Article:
Lake-fringe rhagodia (Rhagodia drummondii) in the Western Australian rangelands

Page last updated: Tuesday, 21 July 2020 - 4:06pm

Lake-fringe rhagodia (Rhagodia drummondii) is one of many plant species found in the Western Australian rangelands. This page provides a summary of the plant's value for pastoralism. Pastoral lessees and station managers can use this information to assess pasture condition and trend.

Indicator value

Lake-fringe rhagodia is a desirable species that decreases under heavy grazing. Its presence indicates good pasture condition.

Forage value

Lake-fringe rhagodia is readily eaten by livestock but has some resilience under grazing. It holds its leaves during dry periods and is a good drought reserve.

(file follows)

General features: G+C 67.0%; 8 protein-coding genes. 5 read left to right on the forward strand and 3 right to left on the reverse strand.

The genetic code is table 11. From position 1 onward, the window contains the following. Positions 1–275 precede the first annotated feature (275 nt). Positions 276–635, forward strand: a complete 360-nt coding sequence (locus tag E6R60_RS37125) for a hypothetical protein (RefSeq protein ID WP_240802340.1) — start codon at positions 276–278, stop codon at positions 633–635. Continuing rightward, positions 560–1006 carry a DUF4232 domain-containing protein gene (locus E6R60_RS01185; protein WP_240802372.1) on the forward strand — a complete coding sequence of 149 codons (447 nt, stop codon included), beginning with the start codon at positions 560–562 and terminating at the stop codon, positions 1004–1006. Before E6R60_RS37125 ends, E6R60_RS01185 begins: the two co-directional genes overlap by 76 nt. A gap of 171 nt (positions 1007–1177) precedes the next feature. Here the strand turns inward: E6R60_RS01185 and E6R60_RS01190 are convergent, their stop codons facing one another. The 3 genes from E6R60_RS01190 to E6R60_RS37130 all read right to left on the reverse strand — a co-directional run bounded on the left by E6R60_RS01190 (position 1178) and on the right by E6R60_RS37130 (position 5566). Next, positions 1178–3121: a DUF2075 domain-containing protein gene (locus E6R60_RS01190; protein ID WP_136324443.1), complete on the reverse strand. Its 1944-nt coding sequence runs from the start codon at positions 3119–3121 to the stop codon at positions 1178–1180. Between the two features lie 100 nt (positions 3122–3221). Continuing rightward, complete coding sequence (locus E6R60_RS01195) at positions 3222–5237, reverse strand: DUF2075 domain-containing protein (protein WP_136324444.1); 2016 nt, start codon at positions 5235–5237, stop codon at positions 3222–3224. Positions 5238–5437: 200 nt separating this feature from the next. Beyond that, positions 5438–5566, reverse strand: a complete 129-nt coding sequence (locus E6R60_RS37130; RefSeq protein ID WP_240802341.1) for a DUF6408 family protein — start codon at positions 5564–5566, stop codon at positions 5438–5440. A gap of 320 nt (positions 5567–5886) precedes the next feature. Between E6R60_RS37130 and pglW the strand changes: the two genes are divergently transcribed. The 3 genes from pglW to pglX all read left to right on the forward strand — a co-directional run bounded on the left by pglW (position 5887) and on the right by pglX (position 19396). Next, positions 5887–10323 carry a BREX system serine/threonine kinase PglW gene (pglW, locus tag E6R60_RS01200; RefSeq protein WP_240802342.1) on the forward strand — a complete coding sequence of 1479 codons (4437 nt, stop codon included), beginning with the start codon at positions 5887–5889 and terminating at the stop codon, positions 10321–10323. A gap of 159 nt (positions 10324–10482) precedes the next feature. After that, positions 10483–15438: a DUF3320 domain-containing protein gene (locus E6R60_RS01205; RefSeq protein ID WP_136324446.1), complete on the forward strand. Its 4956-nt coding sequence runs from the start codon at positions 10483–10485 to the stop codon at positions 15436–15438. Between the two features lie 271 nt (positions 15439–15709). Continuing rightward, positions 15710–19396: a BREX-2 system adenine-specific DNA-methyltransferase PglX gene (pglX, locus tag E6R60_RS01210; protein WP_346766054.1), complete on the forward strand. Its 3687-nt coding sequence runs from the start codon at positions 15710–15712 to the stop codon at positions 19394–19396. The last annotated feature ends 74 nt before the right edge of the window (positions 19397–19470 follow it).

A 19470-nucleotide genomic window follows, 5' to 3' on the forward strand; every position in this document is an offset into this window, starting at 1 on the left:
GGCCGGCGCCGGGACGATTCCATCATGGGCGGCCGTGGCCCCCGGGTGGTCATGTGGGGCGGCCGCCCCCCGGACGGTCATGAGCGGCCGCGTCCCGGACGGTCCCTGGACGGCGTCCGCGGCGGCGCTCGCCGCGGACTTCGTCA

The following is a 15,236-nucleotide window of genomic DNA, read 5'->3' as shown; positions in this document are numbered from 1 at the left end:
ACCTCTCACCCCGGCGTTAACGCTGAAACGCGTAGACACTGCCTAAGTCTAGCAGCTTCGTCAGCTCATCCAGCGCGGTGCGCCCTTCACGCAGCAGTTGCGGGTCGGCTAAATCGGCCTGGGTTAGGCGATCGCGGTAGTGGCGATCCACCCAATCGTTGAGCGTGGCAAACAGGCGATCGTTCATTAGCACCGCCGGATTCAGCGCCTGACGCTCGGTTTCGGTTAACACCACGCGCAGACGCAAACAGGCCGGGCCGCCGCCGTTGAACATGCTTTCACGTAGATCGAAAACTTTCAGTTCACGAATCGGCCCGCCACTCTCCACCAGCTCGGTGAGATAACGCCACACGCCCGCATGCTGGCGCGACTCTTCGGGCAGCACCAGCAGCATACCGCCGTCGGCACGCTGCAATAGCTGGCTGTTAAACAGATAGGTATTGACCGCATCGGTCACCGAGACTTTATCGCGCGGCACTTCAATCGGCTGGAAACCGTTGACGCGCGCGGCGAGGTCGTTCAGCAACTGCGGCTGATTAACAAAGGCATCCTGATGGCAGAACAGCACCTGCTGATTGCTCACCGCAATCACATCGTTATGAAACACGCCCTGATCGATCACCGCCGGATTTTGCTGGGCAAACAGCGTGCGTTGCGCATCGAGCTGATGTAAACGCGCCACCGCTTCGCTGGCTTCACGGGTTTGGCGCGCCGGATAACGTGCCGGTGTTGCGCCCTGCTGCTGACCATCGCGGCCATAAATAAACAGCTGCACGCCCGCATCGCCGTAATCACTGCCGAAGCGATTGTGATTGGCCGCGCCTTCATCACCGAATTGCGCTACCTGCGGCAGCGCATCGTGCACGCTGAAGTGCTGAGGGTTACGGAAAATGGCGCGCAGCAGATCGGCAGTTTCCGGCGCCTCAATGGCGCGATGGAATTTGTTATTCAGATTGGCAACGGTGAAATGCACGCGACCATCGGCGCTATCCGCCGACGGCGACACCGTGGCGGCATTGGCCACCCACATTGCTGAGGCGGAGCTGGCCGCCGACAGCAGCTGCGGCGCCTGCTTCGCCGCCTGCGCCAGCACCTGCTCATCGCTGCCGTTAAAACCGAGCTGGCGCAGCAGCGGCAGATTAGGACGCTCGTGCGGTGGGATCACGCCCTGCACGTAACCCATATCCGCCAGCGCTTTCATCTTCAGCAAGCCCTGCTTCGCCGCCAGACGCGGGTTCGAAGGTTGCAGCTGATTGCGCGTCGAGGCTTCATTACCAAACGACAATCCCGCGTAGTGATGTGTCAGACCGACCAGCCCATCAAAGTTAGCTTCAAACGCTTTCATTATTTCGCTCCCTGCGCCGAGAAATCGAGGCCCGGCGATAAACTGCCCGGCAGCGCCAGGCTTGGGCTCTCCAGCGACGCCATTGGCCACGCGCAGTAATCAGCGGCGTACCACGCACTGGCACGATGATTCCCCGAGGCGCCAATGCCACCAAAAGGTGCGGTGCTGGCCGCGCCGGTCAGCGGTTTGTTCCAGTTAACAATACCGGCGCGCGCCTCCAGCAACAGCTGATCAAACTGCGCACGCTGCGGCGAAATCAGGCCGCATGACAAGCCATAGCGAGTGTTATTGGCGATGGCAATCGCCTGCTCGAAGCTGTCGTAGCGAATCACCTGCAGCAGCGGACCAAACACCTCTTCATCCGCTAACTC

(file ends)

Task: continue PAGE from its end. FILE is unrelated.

Salt lake fringe sandy rises.

General description

Lake-fringe rhagodia is a roundish, green-grey shrub that grows up to 1.5m tall and 3m wide. The weeping branches often send down roots where they come into contact with the soil. The leaves are fleshy, spear-shaped and up to 10mm long, 3mm wide and are covered with mealy hairs. There are separate male and female plants. The flowers on each are very small and held in spikes at the end of the branches. The female flowers produce 2mm diameter seeds with a fleshy, red outer layer.

Contact information

Kath Ryan
+61 (0)8 9166 4015
Wayne Fletcher
+61 (0)8 9690 2135

Lake-fringe rhagodia (Rhagodia drummondii) in the Western Australian rangelands